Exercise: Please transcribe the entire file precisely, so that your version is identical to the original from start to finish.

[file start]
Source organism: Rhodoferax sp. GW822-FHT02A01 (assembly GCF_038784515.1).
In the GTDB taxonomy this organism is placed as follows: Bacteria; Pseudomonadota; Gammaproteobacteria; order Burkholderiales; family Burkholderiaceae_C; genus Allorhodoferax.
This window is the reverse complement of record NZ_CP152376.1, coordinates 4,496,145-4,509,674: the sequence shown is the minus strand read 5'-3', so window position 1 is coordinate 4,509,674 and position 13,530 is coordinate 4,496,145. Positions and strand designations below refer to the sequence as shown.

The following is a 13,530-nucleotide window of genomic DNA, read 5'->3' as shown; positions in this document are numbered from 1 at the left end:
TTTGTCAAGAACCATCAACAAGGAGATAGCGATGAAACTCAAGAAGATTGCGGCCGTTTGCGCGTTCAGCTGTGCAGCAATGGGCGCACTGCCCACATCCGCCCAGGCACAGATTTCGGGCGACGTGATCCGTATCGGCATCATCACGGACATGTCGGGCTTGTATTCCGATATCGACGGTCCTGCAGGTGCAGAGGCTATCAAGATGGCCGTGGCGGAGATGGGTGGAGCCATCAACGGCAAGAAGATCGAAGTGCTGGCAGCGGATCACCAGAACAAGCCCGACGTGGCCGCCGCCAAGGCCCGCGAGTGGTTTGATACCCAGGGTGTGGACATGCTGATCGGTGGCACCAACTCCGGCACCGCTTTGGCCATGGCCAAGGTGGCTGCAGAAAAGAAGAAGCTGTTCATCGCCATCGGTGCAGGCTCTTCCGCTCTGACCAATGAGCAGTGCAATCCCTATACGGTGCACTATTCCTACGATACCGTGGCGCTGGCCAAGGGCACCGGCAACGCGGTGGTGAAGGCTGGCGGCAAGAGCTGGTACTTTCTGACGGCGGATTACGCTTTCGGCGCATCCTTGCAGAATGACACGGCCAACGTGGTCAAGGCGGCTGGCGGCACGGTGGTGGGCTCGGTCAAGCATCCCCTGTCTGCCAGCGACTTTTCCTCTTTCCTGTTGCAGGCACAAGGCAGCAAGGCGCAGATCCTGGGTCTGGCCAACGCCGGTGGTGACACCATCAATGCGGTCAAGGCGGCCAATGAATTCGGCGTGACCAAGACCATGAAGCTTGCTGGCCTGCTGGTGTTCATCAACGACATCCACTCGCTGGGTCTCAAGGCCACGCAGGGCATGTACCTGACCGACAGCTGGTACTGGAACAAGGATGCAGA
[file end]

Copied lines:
Source organism: Rhodoferax sp. GW822-FHT02A01 (assembly GCF_038784515.1).
In the GTDB taxonomy this organism is placed as follows: Bacteria; Pseudomonadota; Gammaproteobacteria; order Burkholderiales; family Burkholderiaceae_C; genus Allorhodoferax.
This window is the reverse complement of record NZ_CP152376.1, coordinates 4,496,145-4,509,674: the sequence shown is the minus strand read 5'-3', so window position 1 is coordinate 4,509,674 and position 13,530 is coordinate 4,496,145. Positions and strand designations below refer to the sequence as shown.

The following is a 13,530-nucleotide window of genomic DNA, read 5'->3' as shown; positions in this document are numbered from 1 at the left end:
TTTGTCAAGAACCATCAACAAGGAGATAGCGATGAAACTCAAGAAGATTGCGGCCGTTTGCGCGTTCAGCTGTGCAGCAATGGGCGCACTGCCCACATCCGCCCAGGCACAGATTTCGGGCGACGTGATCCGTATCGGCATCATCACGGACATGTCGGGCTTGTATTCCGATATCGACGGTCCTGCAGGTGCAGAGGCTATCAAGATGGCCGTGGCGGAGATGGGTGGAGCCATCAACGGCAAGAAGATCGAAGTGCTGGCAGCGGATCACCAGAACAAGCCCGACGTGGCCGCCGCCAAGGCCCGCGAGTGGTTTGATACCCAGGGTGTGGACATGCTGATCGGTGGCACCAACTCCGGCACCGCTTTGGCCATGGCCAAGGTGGCTGCAGAAAAGAAGAAGCTGTTCATCGCCATCGGTGCAGGCTCTTCCGCTCTGACCAATGAGCAGTGCAATCCCTATACGGTGCACTATTCCTACGATACCGTGGCGCTGGCCAAGGGCACCGGCAACGCGGTGGTGAAGGCTGGCGGCAAGAGCTGGTACTTTCTGACGGCGGATTACGCTTTCGGCGCATCCTTGCAGAATGACACGGCCAACGTGGTCAAGGCGGCTGGCGGCACGGTGGTGGGCTCGGTCAAGCATCCCCTGTCTGCCAGCGACTTTTCCTCTTTCCTGTTGCAGGCACAAGGCAGCAAGGCGCAGATCCTGGGTCTGGCCAACGCCGGTGGTGACACCATCAATGCGGTCAAGGCGGCCAATGAATTCGGCGTGACCAAGACCATGAAGCTTGCTGGCCTGCTGGTGTTCATCAACGACATCCACTCGCTGGGTCTCAAGGCCACGCAGGGCATGTACCTGACCGACAGCTGGTACTGGAACAAGGATGCAGA